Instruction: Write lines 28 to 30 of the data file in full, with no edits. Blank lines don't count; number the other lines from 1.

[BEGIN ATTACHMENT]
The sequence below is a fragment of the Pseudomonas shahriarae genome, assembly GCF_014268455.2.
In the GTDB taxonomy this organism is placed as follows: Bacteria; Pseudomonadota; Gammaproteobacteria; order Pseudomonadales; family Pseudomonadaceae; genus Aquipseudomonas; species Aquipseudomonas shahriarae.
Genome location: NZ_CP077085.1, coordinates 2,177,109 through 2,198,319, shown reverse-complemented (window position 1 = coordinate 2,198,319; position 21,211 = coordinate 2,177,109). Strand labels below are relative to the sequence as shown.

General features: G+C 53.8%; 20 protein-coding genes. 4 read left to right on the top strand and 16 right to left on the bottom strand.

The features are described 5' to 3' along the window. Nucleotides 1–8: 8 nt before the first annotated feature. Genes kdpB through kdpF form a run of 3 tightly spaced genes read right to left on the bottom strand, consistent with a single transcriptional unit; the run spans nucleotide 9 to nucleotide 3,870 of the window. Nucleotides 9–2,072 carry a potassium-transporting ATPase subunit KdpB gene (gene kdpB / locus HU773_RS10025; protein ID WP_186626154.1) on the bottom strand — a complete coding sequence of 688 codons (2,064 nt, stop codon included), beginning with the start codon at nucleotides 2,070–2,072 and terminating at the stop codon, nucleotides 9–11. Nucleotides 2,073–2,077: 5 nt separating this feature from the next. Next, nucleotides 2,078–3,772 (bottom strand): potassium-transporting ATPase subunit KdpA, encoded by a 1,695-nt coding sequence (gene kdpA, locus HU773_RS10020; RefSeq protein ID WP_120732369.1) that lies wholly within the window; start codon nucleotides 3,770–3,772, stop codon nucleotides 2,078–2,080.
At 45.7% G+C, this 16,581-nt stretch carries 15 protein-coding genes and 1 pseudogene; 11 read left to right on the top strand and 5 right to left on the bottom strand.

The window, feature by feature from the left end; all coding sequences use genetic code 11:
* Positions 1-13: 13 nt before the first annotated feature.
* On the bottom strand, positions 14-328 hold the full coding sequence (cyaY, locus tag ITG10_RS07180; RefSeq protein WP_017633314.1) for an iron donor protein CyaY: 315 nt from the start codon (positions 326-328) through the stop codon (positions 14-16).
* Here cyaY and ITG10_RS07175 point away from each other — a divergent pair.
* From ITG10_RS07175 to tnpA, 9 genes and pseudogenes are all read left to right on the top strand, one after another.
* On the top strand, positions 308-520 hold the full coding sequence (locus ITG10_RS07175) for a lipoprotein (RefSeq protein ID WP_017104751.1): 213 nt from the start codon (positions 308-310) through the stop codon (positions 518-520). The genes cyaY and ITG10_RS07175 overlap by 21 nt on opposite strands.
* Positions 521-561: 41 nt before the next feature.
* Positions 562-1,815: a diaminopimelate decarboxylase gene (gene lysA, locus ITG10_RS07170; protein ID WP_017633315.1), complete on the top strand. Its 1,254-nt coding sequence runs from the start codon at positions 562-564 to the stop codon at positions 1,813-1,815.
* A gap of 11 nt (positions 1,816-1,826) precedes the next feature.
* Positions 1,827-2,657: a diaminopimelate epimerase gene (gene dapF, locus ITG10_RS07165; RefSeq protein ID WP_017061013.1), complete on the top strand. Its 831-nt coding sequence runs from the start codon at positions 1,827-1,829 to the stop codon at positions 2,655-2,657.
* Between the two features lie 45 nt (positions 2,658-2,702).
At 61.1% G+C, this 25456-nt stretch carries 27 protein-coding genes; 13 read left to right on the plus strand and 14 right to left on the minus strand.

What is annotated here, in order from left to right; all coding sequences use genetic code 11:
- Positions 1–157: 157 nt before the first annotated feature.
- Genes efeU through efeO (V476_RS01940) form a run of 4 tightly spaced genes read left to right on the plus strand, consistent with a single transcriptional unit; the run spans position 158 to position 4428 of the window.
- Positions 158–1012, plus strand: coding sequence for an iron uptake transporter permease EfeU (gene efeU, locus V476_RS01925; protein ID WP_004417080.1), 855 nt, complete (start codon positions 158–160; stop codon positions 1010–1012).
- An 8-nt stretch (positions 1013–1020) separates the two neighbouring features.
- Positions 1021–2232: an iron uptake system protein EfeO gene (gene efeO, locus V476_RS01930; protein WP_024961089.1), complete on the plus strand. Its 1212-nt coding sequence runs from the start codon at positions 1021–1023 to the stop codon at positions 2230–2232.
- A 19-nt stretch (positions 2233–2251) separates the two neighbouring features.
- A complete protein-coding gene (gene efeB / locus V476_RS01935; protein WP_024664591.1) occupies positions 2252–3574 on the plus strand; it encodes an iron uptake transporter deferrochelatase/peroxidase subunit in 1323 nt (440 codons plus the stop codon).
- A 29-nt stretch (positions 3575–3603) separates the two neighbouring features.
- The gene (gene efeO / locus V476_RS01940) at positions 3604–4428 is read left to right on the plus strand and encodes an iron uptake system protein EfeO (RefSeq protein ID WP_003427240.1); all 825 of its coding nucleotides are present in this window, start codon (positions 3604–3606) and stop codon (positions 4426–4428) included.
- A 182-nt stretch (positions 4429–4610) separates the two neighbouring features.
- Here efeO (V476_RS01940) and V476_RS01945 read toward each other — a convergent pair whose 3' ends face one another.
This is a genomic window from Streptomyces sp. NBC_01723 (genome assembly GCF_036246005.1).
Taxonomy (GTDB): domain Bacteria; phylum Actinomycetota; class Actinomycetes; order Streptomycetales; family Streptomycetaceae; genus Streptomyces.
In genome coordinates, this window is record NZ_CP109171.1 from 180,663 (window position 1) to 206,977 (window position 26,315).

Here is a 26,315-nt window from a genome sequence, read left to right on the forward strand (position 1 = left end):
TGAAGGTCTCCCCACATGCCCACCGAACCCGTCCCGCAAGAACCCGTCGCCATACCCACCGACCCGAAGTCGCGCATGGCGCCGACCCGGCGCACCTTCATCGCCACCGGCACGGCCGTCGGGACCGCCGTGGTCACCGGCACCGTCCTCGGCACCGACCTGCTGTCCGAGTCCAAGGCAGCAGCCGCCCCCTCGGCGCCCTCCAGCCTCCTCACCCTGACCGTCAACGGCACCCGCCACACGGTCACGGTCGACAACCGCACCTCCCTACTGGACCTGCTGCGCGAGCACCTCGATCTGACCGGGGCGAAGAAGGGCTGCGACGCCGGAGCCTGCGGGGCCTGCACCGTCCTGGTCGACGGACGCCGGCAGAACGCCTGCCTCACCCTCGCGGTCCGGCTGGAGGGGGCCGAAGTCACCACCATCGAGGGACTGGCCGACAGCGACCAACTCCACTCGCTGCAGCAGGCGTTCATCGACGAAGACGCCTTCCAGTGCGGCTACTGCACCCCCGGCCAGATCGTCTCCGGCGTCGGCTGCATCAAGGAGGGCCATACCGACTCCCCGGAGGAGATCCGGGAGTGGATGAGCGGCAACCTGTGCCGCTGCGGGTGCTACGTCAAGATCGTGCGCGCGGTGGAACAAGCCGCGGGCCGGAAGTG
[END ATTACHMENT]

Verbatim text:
- The gene (gene efeO / locus V476_RS01940) at positions 3604–4428 is read left to right on the plus strand and encodes an iron uptake system protein EfeO (RefSeq protein ID WP_003427240.1); all 825 of its coding nucleotides are present in this window, start codon (positions 3604–3606) and stop codon (positions 4426–4428) included.
- A 182-nt stretch (positions 4429–4610) separates the two neighbouring features.
- Here efeO (V476_RS01940) and V476_RS01945 read toward each other — a convergent pair whose 3' ends face one another.